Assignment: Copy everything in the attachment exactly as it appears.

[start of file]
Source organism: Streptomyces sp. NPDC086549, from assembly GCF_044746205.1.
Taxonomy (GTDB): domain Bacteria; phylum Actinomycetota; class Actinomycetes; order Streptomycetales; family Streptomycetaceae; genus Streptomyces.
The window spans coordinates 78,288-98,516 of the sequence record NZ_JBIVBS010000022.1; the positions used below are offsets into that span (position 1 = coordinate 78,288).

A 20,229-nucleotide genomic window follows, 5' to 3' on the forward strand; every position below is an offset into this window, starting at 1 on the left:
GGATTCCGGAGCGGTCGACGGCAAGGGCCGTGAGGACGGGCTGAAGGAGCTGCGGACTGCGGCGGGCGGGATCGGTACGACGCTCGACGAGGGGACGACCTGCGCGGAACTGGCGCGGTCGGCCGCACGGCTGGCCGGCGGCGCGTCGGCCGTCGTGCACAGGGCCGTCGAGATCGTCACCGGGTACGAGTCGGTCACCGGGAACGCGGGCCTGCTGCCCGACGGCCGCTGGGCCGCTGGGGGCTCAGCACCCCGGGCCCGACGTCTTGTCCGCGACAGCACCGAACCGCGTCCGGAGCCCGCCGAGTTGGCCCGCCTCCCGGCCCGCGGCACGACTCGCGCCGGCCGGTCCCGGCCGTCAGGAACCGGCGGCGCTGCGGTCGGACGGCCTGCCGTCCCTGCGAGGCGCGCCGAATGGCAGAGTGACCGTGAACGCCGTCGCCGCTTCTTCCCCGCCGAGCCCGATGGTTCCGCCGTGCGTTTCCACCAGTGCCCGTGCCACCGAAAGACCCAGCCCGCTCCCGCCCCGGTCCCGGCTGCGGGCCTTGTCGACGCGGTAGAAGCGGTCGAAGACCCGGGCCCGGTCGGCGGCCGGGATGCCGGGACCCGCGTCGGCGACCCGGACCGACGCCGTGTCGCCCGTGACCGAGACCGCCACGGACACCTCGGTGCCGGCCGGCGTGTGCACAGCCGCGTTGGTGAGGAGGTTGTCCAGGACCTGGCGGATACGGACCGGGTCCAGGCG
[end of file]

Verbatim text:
Source organism: Streptomyces sp. NPDC086549, from assembly GCF_044746205.1.
Taxonomy (GTDB): domain Bacteria; phylum Actinomycetota; class Actinomycetes; order Streptomycetales; family Streptomycetaceae; genus Streptomyces.
The window spans coordinates 78,288-98,516 of the sequence record NZ_JBIVBS010000022.1; the positions used below are offsets into that span (position 1 = coordinate 78,288).

A 20,229-nucleotide genomic window follows, 5' to 3' on the forward strand; every position below is an offset into this window, starting at 1 on the left:
GGATTCCGGAGCGGTCGACGGCAAGGGCCGTGAGGACGGGCTGAAGGAGCTGCGGACTGCGGCGGGCGGGATCGGTACGACGCTCGACGAGGGGACGACCTGCGCGGAACTGGCGCGGTCGGCCGCACGGCTGGCCGGCGGCGCGTCGGCCGTCGTGCACAGGGCCGTCGAGATCGTCACCGGGTACGAGTCGGTCACCGGGAACGCGGGCCTGCTGCCCGACGGCCGCTGGGCCGCTGGGGGCTCAGCACCCCGGGCCCGACGTCTTGTCCGCGACAGCACCGAACCGCGTCCGGAGCCCGCCGAGTTGGCCCGCCTCCCGGCCCGCGGCACGACTCGCGCCGGCCGGTCCCGGCCGTCAGGAACCGGCGGCGCTGCGGTCGGACGGCCTGCCGTCCCTGCGAGGCGCGCCGAATGGCAGAGTGACCGTGAACGCCGTCGCCGCTTCTTCCCCGCCGAGCCCGATGGTTCCGCCGTGCGTTTCCACCAGTGCCCGTGCCACCGAAAGACCCAGCCCGCTCCCGCCCCGGTCCCGGCTGCGGGCCTTGTCGACGCGGTAGAAGCGGTCGAAGACCCGGGCCCGGTCGGCGGCCGGGATGCCGGGACCCGCGTCGGCGACCCGGACCGACGCCGTGTCGCCCGTGACCGAGACCGCCACGGACACCTCGGTGCCGGCCGGCGTGTGCACAGCCGCGTTGGTGAGGAGGTTGTCCAGGACCTGGCGGATACGGACCGGGTCCAGGCG